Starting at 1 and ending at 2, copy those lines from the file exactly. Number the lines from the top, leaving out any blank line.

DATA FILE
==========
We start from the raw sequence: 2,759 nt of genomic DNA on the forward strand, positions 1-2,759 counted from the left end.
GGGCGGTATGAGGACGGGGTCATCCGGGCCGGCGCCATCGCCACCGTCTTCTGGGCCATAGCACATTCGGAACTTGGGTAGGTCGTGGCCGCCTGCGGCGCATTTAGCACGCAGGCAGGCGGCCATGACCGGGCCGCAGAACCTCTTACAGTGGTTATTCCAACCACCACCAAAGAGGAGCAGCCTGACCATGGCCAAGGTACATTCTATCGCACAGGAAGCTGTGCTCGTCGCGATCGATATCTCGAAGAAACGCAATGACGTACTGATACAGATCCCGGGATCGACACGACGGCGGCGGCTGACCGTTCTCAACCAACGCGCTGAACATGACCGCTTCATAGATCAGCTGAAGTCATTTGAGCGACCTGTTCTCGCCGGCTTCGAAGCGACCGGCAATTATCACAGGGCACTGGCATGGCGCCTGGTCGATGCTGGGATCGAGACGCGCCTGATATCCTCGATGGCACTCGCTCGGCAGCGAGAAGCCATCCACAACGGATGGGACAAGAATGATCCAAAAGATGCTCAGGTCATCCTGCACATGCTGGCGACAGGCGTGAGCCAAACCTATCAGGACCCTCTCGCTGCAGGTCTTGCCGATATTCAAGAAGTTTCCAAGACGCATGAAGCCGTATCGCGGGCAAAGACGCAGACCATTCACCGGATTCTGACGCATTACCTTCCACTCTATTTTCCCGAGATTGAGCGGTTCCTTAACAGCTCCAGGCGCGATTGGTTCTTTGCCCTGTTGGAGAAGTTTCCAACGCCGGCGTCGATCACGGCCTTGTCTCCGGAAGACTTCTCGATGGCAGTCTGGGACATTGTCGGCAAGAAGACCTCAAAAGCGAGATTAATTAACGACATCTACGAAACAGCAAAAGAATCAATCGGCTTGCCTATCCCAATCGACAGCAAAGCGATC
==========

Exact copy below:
We start from the raw sequence: 2,759 nt of genomic DNA on the forward strand, positions 1-2,759 counted from the left end.
GGGCGGTATGAGGACGGGGTCATCCGGGCCGGCGCCATCGCCACCGTCTTCTGGGCCATAGCACATTCGGAACTTGGGTAGGTCGTGGCCGCCTGCGGCGCATTTAGCACGCAGGCAGGCGGCCATGACCGGGCCGCAGAACCTCTTACAGTGGTTATTCCAACCACCACCAAAGAGGAGCAGCCTGACCATGGCCAAGGTACATTCTATCGCACAGGAAGCTGTGCTCGTCGCGATCGATATCTCGAAGAAACGCAATGACGTACTGATACAGATCCCGGGATCGACACGACGGCGGCGGCTGACCGTTCTCAACCAACGCGCTGAACATGACCGCTTCATAGATCAGCTGAAGTCATTTGAGCGACCTGTTCTCGCCGGCTTCGAAGCGACCGGCAATTATCACAGGGCACTGGCATGGCGCCTGGTCGATGCTGGGATCGAGACGCGCCTGATATCCTCGATGGCACTCGCTCGGCAGCGAGAAGCCATCCACAACGGATGGGACAAGAATGATCCAAAAGATGCTCAGGTCATCCTGCACATGCTGGCGACAGGCGTGAGCCAAACCTATCAGGACCCTCTCGCTGCAGGTCTTGCCGATATTCAAGAAGTTTCCAAGACGCATGAAGCCGTATCGCGGGCAAAGACGCAGACCATTCACCGGATTCTGACGCATTACCTTCCACTCTATTTTCCCGAGATTGAGCGGTTCCTTAACAGCTCCAGGCGCGATTGGTTCTTTGCCCTGTTGGAGAAGTTTCCAACGCCGGCGTCGATCACGGCCTTGTCTCCGGAAGACTTCTCGATGGCAGTCTGGGACATTGTCGGCAAGAAGACCTCAAAAGCGAGATTAATTAACGACATCTACGAAACAGCAAAAGAATCAATCGGCTTGCCTATCCCAATCGACAGCAAAGCGATC